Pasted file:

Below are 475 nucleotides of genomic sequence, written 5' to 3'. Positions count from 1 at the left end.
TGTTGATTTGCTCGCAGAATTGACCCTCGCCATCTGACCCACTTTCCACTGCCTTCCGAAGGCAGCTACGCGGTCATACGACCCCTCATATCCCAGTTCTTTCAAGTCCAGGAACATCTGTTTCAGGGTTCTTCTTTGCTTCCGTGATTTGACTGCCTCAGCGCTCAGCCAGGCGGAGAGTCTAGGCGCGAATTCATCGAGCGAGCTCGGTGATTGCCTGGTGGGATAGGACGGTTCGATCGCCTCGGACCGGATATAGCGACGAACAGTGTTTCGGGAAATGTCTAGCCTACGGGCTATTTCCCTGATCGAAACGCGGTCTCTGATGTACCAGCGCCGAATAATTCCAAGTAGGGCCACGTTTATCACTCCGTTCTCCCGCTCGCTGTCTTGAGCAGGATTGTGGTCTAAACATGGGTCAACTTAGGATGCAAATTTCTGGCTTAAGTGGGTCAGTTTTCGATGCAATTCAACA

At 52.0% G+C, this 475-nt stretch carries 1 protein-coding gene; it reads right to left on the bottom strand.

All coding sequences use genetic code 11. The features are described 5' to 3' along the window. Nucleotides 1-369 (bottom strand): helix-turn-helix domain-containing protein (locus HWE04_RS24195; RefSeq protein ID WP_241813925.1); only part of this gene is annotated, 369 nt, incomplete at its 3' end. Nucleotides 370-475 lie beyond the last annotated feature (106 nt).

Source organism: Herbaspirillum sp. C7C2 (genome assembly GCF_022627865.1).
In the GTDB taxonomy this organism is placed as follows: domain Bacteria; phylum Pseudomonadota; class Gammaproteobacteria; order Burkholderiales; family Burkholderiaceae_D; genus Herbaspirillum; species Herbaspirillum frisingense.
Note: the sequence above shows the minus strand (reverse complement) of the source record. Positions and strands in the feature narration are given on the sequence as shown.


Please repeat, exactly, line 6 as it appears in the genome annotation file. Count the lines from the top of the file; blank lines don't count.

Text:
In the GTDB taxonomy this organism is placed as follows: domain Bacteria; phylum Pseudomonadota; class Gammaproteobacteria; order Burkholderiales; family Burkholderiaceae_D; genus Herbaspirillum; species Herbaspirillum frisingense.